a big leap of faith involved in submitting to a Call For Scores or a competition. The Soundstream Collective’s recent competition received 27 or 28 entries, six of which were performed. Three composers from this group were then offered commissions of $5000, $3000, and $1500 for new works.

There is definitely an imbalance of unpaid opportunities. But they are the standard steps that composers go through: AYO, TSO, MSO, Ensemble Offspring and SoundStream. There are really established opportunities in Australia. You do those, then you go overseas and take up similar opportunities over there: Bang on a Can, Royaumont. They are all unpaid opportunities as well. Maybe at the end of that you will have generated enough interest in your work to actually get paid.

Despite competitions and calls for scores being primarily educational opportunities, it is interesting to note that Engle and Butterlake both discuss them in terms of managing risk. Engle talks about composers proving their worth and Butterlake sees competitions as primarily about raising the composer’s profile. It is of course ludicrous to think that the quality of a composer’s work is going to shoot from worthless to payable after a couple of these opportunities, which sometimes amount to a play-through and a pat on the back. There is thus considerable value in commissioning early-career composers through ensembles who have close links to rising generations of composers.

Established careers and murky economics

Even well-established composers and performers often subsidise their own work. Engle recalls asking

a prominent performer about how they go about commissioning works and she said “It matters how much I want it. If I really, really want it and I can’t fund a particular artistic relationship with someone, then I just pay for it myself.” […] There isn’t enough recognition of how much artists subsidise their own work.

Just as a more established composer attracts a higher fee, so too does social distance increase the funds needed to secure a commission. Engle explains:

As soon as you approach someone with a higher profile or who is more distant from yourself, more resources need to be involved. You might need a funding partner on board to manage that three-way relationship between the expectations of the person commissioning the work, the expectations of the composer, and the performer.

Ughetti outlines a similar dynamic, stressing the importance senior composers place on the performance outcomes of their work.

Every conversation is different. Every conversation brings into account all of the previous relationships that you might have had with that person: your awareness of their work, what is motivating you to commission them in the first place, what’s motivating them to work with you, and then an idea that everyone will be excited about. Sometimes just the notion of a new work is enough to get people excited, but better-known composers will often be attracted to a strategically-sound project that is already coupled with an outcome. When approaching high-profile, international composers, right from the beginning I am talking about recordings, performances and tours before we’ve even thought about what the work may be. For young composers, the idea of being paid to write a piece is already great for their career, so the nature of the conversation changes dramatically.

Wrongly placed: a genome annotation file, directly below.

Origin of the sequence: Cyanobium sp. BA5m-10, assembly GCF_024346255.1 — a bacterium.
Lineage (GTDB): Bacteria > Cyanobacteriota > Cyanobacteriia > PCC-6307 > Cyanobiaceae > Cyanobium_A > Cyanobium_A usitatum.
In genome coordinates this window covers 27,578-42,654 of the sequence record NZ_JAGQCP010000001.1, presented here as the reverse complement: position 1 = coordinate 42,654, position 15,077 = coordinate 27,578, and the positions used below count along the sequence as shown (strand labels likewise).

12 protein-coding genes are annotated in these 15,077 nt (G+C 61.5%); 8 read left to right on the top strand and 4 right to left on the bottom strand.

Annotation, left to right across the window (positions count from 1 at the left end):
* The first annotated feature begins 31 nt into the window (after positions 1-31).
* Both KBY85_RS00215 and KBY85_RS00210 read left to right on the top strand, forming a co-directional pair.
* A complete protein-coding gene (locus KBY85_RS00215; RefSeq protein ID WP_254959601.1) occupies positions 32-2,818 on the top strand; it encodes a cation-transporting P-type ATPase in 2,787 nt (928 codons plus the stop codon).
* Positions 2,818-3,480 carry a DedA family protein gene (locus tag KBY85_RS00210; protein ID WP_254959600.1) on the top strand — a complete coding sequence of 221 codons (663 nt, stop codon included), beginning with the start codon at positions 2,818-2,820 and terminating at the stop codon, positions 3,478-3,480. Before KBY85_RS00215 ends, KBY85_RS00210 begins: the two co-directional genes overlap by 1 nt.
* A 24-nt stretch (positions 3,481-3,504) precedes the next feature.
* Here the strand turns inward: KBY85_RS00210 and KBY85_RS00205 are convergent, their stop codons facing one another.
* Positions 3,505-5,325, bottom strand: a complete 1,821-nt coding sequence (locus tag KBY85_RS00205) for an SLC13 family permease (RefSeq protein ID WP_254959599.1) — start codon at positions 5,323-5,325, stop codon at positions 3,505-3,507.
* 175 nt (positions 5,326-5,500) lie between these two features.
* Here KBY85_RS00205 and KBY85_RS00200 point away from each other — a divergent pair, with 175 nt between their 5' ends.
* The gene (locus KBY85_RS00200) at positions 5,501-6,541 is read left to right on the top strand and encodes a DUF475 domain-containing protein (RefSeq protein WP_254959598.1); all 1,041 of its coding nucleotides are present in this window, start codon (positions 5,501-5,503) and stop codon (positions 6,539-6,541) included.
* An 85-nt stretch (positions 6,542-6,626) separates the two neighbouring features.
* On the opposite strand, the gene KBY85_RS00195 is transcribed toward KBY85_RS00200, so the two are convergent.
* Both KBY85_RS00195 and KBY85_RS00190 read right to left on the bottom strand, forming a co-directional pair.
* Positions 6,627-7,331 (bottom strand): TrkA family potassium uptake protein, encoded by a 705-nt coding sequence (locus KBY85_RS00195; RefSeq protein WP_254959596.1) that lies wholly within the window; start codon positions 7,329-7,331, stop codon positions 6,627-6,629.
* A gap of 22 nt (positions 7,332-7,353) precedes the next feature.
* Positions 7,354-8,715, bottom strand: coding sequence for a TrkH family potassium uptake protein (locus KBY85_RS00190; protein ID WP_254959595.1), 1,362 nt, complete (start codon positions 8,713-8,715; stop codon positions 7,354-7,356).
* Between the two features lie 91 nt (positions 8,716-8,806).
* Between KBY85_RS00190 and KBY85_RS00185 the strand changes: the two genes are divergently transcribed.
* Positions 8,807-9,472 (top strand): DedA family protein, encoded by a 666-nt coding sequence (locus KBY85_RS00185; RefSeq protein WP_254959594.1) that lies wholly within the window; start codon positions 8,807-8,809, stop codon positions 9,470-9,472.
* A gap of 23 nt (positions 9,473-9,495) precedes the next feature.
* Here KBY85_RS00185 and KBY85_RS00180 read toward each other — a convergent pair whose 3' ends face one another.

As a senior Australian composer, Kerry also advises having a “sliding scale” depending on who is funding a work:

When dealing with philanthropic people one does need to be prepared to have a sliding scale, on the principle that it’s better to write a piece than not write a piece. Obviously if a particularly munificent patron comes along one takes what is offered, and the fees offered in, say, the UK, are generally considerably higher than here. When dealing with people who haven’t commissioned a work before—especially if they’re not especially wealthy—one tries to come up with something affordable for them that still makes it worth one’s time to write the piece. (Even corporate sponsors have been known to baulk: One colleague produced an orchestral work a while back, which would have taken up to six months to write, and the orchestra’s AA had to bite the tongue when, handing over the giant novelty cheque, the sponsor said “that seems like a lot for a piece of music.”) So in some cases one has to gently explain that writing music is labour-intensive, and there is a lot of time spent doing things that might not look like work but which prepare the way, and that one would never calculate an hourly rate for composition as it would drive one to suicide. Or law school.

Kerry’s private commissions have largely appeared later in his career. This reflects the changing face of Australian philanthropy. The ABC used to play a much greater role in supporting Australia’s major orchestras, including commissioning new works that would then receive two or more performances by different orchestras. As Kerry sees it:

Now, with every orchestra independently managed, there is not as much incentive to commission new work as there was back in the ABC days, when a new work would receive several performances and several broadcasts in a year. But there are some new initiatives from the orchestras for young composers: MSO has teamed up with the Cybec Foundation, for instance. There are those opportunities that weren’t there before.

In Australia, private commissions may occur much later in a composer’s career. He sees this as partly owing to the fact that,

though the orchestras and major organisations are largely publicly funded, they have to trade into surplus, they have to behave like businesses. They tend to be little inclined to spend money on commissions or at least have to rely on philanthropy.

Though there are still many, if not more opportunities to be commissioned, Kerry feels that there are less opportunities to hear repeat performances of works that are important parts of our cultural heritage.